New McLuhan book – Probes

Here is the jacket summary on the Ginko Press site, looks like a site worth noting: (thanks for the link Josh)

Until now no book has explored the full expanse of Marshall McLuhan’s thinking or writing. The Book of Probes is an exciting new publication that brings together for the first time a collection of his most prescient aphorisms and excerpts from his prolific life’s work. It is a revolutionary book that distills the wisdom and wit of the brilliant man who was first to understand and articulate thoughts on media, privacy invasion, the information environment, and much more. McLuhan’s bold perceptions, such as ”obsolescence is the moment of superabundance” he called ‘probes’ and they gleam today like hidden gems in his many books, in more than 200 speeches, in his classes (especially the Monday Night Seminars), and most of all in the nearly 700 shorter writings that he published between 1945 and 1980.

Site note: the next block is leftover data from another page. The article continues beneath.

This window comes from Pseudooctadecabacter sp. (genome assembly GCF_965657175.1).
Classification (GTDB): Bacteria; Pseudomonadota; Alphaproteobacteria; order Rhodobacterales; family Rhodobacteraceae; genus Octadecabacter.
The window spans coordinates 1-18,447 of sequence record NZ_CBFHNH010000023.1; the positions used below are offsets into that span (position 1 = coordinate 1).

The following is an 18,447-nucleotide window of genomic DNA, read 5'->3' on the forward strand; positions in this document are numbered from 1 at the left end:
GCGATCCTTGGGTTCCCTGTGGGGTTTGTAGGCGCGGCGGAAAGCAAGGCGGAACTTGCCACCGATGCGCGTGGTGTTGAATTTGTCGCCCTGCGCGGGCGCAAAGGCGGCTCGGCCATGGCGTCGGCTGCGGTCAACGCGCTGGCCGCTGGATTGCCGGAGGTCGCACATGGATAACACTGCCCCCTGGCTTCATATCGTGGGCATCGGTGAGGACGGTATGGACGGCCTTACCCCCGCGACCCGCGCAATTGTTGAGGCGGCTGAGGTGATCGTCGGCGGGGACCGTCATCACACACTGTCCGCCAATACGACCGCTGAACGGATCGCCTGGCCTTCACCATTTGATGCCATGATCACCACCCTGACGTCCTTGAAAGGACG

Over the past couple of years Eric McLuhan, Marshall McLuhan’s son, and William Kuhns have combed through all of his writings to extract and compile a complete collection of ‘probes’ which has become The Book of Probes.
Not only are these one hundred percent McLuhan’s own words, these are McLuhan’s finest words and, incredibly, most ‘probes’ are so fresh they will be new to even the most avid McLuhan readers and enthusiasts. The Book of Probes opens a new portal to McLuhan’s mind and sets a new precedent as to how we will interpret and appreciate McLuhan in the future. Readers will marvel at how the consistency, the clarity of concept, and the abundant wealth of observations, some made twenty or thirty years apart, dovetail to form a whole.
Art Director and Designer David Carson presents McLuhan’s work with refreshing new visual insight, and in doing so has added his indelible mark to a body of work that is destined to be recommissioned and reinterpreted by countless generations to come.
With commentaries by Eric McLuhan and Terrence Gordon, author of Marshall McLuhan – Escape into Understanding.

Also on the Ginko site: Letter from Marshall McLuhan to Harold Adams Innis


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